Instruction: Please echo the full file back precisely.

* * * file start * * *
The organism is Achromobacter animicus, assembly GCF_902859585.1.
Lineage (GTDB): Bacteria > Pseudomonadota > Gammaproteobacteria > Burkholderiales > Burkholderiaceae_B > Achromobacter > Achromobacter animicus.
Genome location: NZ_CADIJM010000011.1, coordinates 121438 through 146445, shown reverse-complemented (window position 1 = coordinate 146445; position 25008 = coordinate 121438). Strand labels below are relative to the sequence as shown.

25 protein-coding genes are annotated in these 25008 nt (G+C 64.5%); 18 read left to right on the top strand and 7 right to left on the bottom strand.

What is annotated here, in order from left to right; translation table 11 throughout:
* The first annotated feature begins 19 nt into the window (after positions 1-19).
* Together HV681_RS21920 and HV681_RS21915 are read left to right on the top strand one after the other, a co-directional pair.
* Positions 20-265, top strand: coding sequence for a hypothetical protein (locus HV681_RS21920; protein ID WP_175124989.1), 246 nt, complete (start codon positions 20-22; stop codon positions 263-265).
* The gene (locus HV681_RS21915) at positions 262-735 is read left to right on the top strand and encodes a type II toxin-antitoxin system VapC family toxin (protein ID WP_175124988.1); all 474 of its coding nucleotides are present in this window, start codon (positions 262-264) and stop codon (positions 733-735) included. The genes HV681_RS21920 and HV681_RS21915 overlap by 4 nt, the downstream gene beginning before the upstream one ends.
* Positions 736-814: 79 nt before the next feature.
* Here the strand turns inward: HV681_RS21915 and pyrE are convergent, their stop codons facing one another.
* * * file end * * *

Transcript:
The organism is Achromobacter animicus, assembly GCF_902859585.1.
Lineage (GTDB): Bacteria > Pseudomonadota > Gammaproteobacteria > Burkholderiales > Burkholderiaceae_B > Achromobacter > Achromobacter animicus.
Genome location: NZ_CADIJM010000011.1, coordinates 121438 through 146445, shown reverse-complemented (window position 1 = coordinate 146445; position 25008 = coordinate 121438). Strand labels below are relative to the sequence as shown.

25 protein-coding genes are annotated in these 25008 nt (G+C 64.5%); 18 read left to right on the top strand and 7 right to left on the bottom strand.

What is annotated here, in order from left to right; translation table 11 throughout:
* The first annotated feature begins 19 nt into the window (after positions 1-19).
* Together HV681_RS21920 and HV681_RS21915 are read left to right on the top strand one after the other, a co-directional pair.
* Positions 20-265, top strand: coding sequence for a hypothetical protein (locus HV681_RS21920; protein ID WP_175124989.1), 246 nt, complete (start codon positions 20-22; stop codon positions 263-265).
* The gene (locus HV681_RS21915) at positions 262-735 is read left to right on the top strand and encodes a type II toxin-antitoxin system VapC family toxin (protein ID WP_175124988.1); all 474 of its coding nucleotides are present in this window, start codon (positions 262-264) and stop codon (positions 733-735) included. The genes HV681_RS21920 and HV681_RS21915 overlap by 4 nt, the downstream gene beginning before the upstream one ends.
* Positions 736-814: 79 nt before the next feature.
* Here the strand turns inward: HV681_RS21915 and pyrE are convergent, their stop codons facing one another.